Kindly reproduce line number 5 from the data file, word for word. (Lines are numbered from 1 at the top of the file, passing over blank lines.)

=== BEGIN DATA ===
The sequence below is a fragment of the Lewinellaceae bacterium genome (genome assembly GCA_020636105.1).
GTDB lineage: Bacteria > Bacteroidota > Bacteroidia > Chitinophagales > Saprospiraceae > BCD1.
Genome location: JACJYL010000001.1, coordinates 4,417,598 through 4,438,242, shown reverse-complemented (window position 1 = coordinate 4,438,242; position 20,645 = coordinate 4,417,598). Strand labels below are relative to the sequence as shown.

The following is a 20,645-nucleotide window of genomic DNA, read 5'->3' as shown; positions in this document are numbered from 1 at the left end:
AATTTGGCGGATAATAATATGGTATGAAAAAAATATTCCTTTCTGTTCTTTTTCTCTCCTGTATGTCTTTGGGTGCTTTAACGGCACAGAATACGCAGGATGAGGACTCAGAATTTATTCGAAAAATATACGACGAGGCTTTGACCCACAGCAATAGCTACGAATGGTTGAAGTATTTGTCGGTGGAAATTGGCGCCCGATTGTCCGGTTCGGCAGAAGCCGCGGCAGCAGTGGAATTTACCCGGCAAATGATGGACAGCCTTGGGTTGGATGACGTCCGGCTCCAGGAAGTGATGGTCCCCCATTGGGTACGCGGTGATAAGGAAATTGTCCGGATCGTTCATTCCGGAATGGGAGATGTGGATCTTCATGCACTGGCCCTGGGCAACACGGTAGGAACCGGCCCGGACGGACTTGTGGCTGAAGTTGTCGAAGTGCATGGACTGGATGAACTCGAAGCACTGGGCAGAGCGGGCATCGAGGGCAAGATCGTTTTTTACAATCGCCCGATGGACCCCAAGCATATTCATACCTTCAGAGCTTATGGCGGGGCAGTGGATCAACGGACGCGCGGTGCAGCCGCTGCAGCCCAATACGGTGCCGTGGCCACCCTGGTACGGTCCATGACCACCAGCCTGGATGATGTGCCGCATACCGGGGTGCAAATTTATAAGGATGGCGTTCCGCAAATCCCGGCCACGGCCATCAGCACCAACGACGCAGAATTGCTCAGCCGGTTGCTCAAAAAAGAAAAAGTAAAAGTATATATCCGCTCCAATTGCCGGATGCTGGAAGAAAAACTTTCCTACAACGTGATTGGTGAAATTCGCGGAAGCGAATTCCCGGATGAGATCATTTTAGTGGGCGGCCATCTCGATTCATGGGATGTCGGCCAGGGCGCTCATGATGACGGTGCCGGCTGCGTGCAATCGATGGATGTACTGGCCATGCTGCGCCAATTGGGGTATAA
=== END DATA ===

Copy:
AATTTGGCGGATAATAATATGGTATGAAAAAAATATTCCTTTCTGTTCTTTTTCTCTCCTGTATGTCTTTGGGTGCTTTAACGGCACAGAATACGCAGGATGAGGACTCAGAATTTATTCGAAAAATATACGACGAGGCTTTGACCCACAGCAATAGCTACGAATGGTTGAAGTATTTGTCGGTGGAAATTGGCGCCCGATTGTCCGGTTCGGCAGAAGCCGCGGCAGCAGTGGAATTTACCCGGCAAATGATGGACAGCCTTGGGTTGGATGACGTCCGGCTCCAGGAAGTGATGGTCCCCCATTGGGTACGCGGTGATAAGGAAATTGTCCGGATCGTTCATTCCGGAATGGGAGATGTGGATCTTCATGCACTGGCCCTGGGCAACACGGTAGGAACCGGCCCGGACGGACTTGTGGCTGAAGTTGTCGAAGTGCATGGACTGGATGAACTCGAAGCACTGGGCAGAGCGGGCATCGAGGGCAAGATCGTTTTTTACAATCGCCCGATGGACCCCAAGCATATTCATACCTTCAGAGCTTATGGCGGGGCAGTGGATCAACGGACGCGCGGTGCAGCCGCTGCAGCCCAATACGGTGCCGTGGCCACCCTGGTACGGTCCATGACCACCAGCCTGGATGATGTGCCGCATACCGGGGTGCAAATTTATAAGGATGGCGTTCCGCAAATCCCGGCCACGGCCATCAGCACCAACGACGCAGAATTGCTCAGCCGGTTGCTCAAAAAAGAAAAAGTAAAAGTATATATCCGCTCCAATTGCCGGATGCTGGAAGAAAAACTTTCCTACAACGTGATTGGTGAAATTCGCGGAAGCGAATTCCCGGATGAGATCATTTTAGTGGGCGGCCATCTCGATTCATGGGATGTCGGCCAGGGCGCTCATGATGACGGTGCCGGCTGCGTGCAATCGATGGATGTACTGGCCATGCTGCGCCAATTGGGGTATAA